But Americans United Executive Director Barry W. Lynn said RFRA was not meant to be applied this way.

“RFRA was never intended to conjure up a sweeping ‘corporate conscience’ right that allows for-profit firms to restrict the rights of third parties,” Lynn said in a November 2013 press release.

In December 2012, the U.S. District Court for the Western District of Oklahoma rejected Hobby Lobby’s RFRA claims and said the company is required to comply with the mandate. But the Becket Fund appealed that decision, and got what it wanted in June 2013 when the 10th U.S. Circuit Court of Appeals, ruling en banc, said Hobby Lobby is likely to prevail in its challenge to the mandate.

The only positive aspect of that decision was a partial dissent written by Chief Judge Mary Beck Briscoe and Judge Carlos F. Lucero, who favorably cited an amicus brief from Americans United, which argued that the owners of secular businesses do not have a religious liberty right to deny their employees access to contraceptives.

AU had also argued in its brief that allowing an exemption for secular for-profit businesses would open the door for other groups to make demands based on their faith’s tenets, such as Jehovah’s Witnesses employers refusing to cover surgery that includes blood transfusions.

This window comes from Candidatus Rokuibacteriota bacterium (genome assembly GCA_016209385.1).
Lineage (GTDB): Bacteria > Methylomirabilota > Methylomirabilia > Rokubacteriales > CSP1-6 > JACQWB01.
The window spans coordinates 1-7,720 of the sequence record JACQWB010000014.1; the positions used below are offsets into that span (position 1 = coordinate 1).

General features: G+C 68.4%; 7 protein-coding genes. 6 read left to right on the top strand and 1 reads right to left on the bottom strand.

The other lawsuit that the Sup­reme Court will consider, Conestoga Wood Specialties Corp v. Sebelius, is essentially the same case as Hobby Lobby – but it resulted in the opposite outcome at the federal appeals level.

Conestoga Wood Specialties was founded in Pennsylvania in 1964 and remains headquartered there. Conestoga employs more than 1,000 people who manufacture wood cabinets, doors and other products used in home construction and remodeling.

In 2008 the company had revenue of $212 million, according to the Central Penn Business Journal. It’s run by Norman and Elizabeth Hahn, along with their three sons, all of whom are Mennonites. And just like Green and his family, the Hahns believe certain contraceptives can cause abortions.

The Hahns are represented by a team that includes the Alliance Defending Freedom (ADF), an Arizona-based Religious Right legal outfit founded by radio and television preachers. The ADF also cited RFRA as the reason Conestoga Wood Specialties should not have to offer insurance plans that provide employees with access to free birth control, adding that no one should have to choose between doing business and honoring one’s faith.